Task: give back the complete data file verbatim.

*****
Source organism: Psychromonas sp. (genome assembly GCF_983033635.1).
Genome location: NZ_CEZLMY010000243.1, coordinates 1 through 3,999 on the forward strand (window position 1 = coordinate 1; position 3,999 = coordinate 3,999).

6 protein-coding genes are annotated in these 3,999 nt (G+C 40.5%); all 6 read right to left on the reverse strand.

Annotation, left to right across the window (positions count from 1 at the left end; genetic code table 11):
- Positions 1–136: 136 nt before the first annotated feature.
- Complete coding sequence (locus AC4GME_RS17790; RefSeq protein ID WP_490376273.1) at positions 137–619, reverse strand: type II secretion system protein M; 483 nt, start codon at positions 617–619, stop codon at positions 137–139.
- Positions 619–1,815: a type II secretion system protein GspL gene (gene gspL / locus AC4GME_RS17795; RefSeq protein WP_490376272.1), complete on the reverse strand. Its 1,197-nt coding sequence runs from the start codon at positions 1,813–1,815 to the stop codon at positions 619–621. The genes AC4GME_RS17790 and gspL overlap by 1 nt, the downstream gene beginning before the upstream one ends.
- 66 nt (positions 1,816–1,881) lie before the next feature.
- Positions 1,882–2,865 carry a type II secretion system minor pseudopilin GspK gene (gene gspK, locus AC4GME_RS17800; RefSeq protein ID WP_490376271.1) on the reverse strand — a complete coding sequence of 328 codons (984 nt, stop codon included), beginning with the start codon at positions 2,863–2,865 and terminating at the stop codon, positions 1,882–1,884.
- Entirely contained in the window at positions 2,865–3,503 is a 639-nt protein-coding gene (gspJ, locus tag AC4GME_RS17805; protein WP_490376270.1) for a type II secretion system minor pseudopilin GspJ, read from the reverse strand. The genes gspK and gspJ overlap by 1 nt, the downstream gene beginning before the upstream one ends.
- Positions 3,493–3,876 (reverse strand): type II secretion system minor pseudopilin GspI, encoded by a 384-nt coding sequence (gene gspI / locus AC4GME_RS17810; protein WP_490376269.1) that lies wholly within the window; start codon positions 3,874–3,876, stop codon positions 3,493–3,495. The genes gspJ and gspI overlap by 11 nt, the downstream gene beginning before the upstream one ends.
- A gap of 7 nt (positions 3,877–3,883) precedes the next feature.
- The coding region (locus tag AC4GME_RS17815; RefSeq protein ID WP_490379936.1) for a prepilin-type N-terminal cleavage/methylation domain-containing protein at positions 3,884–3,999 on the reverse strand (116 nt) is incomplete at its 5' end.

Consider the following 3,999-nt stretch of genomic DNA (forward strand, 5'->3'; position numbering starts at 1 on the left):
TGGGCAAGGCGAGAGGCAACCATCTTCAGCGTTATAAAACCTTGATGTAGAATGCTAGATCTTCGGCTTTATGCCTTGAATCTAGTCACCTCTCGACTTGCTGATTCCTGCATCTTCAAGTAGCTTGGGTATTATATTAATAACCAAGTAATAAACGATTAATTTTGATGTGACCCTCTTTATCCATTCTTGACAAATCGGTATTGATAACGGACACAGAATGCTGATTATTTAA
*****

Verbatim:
Source organism: Psychromonas sp. (genome assembly GCF_983033635.1).
Genome location: NZ_CEZLMY010000243.1, coordinates 1 through 3,999 on the forward strand (window position 1 = coordinate 1; position 3,999 = coordinate 3,999).

6 protein-coding genes are annotated in these 3,999 nt (G+C 40.5%); all 6 read right to left on the reverse strand.

Annotation, left to right across the window (positions count from 1 at the left end; genetic code table 11):
- Positions 1–136: 136 nt before the first annotated feature.
- Complete coding sequence (locus AC4GME_RS17790; RefSeq protein ID WP_490376273.1) at positions 137–619, reverse strand: type II secretion system protein M; 483 nt, start codon at positions 617–619, stop codon at positions 137–139.
- Positions 619–1,815: a type II secretion system protein GspL gene (gene gspL / locus AC4GME_RS17795; RefSeq protein WP_490376272.1), complete on the reverse strand. Its 1,197-nt coding sequence runs from the start codon at positions 1,813–1,815 to the stop codon at positions 619–621. The genes AC4GME_RS17790 and gspL overlap by 1 nt, the downstream gene beginning before the upstream one ends.
- 66 nt (positions 1,816–1,881) lie before the next feature.
- Positions 1,882–2,865 carry a type II secretion system minor pseudopilin GspK gene (gene gspK, locus AC4GME_RS17800; RefSeq protein ID WP_490376271.1) on the reverse strand — a complete coding sequence of 328 codons (984 nt, stop codon included), beginning with the start codon at positions 2,863–2,865 and terminating at the stop codon, positions 1,882–1,884.
- Entirely contained in the window at positions 2,865–3,503 is a 639-nt protein-coding gene (gspJ, locus tag AC4GME_RS17805; protein WP_490376270.1) for a type II secretion system minor pseudopilin GspJ, read from the reverse strand. The genes gspK and gspJ overlap by 1 nt, the downstream gene beginning before the upstream one ends.
- Positions 3,493–3,876 (reverse strand): type II secretion system minor pseudopilin GspI, encoded by a 384-nt coding sequence (gene gspI / locus AC4GME_RS17810; protein WP_490376269.1) that lies wholly within the window; start codon positions 3,874–3,876, stop codon positions 3,493–3,495. The genes gspJ and gspI overlap by 11 nt, the downstream gene beginning before the upstream one ends.
- A gap of 7 nt (positions 3,877–3,883) precedes the next feature.
- The coding region (locus tag AC4GME_RS17815; RefSeq protein ID WP_490379936.1) for a prepilin-type N-terminal cleavage/methylation domain-containing protein at positions 3,884–3,999 on the reverse strand (116 nt) is incomplete at its 5' end.

Consider the following 3,999-nt stretch of genomic DNA (forward strand, 5'->3'; position numbering starts at 1 on the left):
TGGGCAAGGCGAGAGGCAACCATCTTCAGCGTTATAAAACCTTGATGTAGAATGCTAGATCTTCGGCTTTATGCCTTGAATCTAGTCACCTCTCGACTTGCTGATTCCTGCATCTTCAAGTAGCTTGGGTATTATATTAATAACCAAGTAATAAACGATTAATTTTGATGTGACCCTCTTTATCCATTCTTGACAAATCGGTATTGATAACGGACACAGAATGCTGATTATTTAA